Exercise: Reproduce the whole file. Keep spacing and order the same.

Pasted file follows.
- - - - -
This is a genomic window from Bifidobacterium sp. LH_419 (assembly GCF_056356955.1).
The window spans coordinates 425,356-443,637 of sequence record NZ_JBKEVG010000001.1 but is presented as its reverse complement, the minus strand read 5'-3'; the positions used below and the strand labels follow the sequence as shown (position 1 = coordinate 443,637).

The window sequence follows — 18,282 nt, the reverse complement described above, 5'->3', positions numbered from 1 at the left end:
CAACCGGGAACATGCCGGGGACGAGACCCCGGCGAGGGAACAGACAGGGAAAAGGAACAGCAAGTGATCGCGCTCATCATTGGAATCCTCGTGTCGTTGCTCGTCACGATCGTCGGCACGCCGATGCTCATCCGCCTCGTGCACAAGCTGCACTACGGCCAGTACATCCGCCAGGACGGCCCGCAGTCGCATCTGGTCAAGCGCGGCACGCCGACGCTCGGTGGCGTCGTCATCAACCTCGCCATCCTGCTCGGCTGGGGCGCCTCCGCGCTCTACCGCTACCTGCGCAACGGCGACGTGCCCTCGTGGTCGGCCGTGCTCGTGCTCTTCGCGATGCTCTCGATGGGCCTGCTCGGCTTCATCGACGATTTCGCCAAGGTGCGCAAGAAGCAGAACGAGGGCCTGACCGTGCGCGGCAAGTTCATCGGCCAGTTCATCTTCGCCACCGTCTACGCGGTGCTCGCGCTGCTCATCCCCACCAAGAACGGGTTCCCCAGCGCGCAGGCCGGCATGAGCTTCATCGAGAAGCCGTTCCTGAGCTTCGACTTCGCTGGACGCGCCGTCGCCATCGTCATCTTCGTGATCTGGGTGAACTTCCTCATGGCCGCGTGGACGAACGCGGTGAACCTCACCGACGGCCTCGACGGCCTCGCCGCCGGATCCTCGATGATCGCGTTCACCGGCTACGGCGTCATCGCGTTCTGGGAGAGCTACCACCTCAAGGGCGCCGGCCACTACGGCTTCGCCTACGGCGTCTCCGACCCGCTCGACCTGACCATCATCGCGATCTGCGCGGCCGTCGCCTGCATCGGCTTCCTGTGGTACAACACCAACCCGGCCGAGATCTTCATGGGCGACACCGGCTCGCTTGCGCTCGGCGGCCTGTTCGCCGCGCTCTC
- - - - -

This is a genomic window from Bifidobacterium sp. LH_419 (assembly GCF_056356955.1).
The window spans coordinates 425,356-443,637 of sequence record NZ_JBKEVG010000001.1 but is presented as its reverse complement, the minus strand read 5'-3'; the positions used below and the strand labels follow the sequence as shown (position 1 = coordinate 443,637).

The window sequence follows — 18,282 nt, the reverse complement described above, 5'->3', positions numbered from 1 at the left end:
CAACCGGGAACATGCCGGGGACGAGACCCCGGCGAGGGAACAGACAGGGAAAAGGAACAGCAAGTGATCGCGCTCATCATTGGAATCCTCGTGTCGTTGCTCGTCACGATCGTCGGCACGCCGATGCTCATCCGCCTCGTGCACAAGCTGCACTACGGCCAGTACATCCGCCAGGACGGCCCGCAGTCGCATCTGGTCAAGCGCGGCACGCCGACGCTCGGTGGCGTCGTCATCAACCTCGCCATCCTGCTCGGCTGGGGCGCCTCCGCGCTCTACCGCTACCTGCGCAACGGCGACGTGCCCTCGTGGTCGGCCGTGCTCGTGCTCTTCGCGATGCTCTCGATGGGCCTGCTCGGCTTCATCGACGATTTCGCCAAGGTGCGCAAGAAGCAGAACGAGGGCCTGACCGTGCGCGGCAAGTTCATCGGCCAGTTCATCTTCGCCACCGTCTACGCGGTGCTCGCGCTGCTCATCCCCACCAAGAACGGGTTCCCCAGCGCGCAGGCCGGCATGAGCTTCATCGAGAAGCCGTTCCTGAGCTTCGACTTCGCTGGACGCGCCGTCGCCATCGTCATCTTCGTGATCTGGGTGAACTTCCTCATGGCCGCGTGGACGAACGCGGTGAACCTCACCGACGGCCTCGACGGCCTCGCCGCCGGATCCTCGATGATCGCGTTCACCGGCTACGGCGTCATCGCGTTCTGGGAGAGCTACCACCTCAAGGGCGCCGGCCACTACGGCTTCGCCTACGGCGTCTCCGACCCGCTCGACCTGACCATCATCGCGATCTGCGCGGCCGTCGCCTGCATCGGCTTCCTGTGGTACAACACCAACCCGGCCGAGATCTTCATGGGCGACACCGGCTCGCTTGCGCTCGGCGGCCTGTTCGCCGCGCTCTC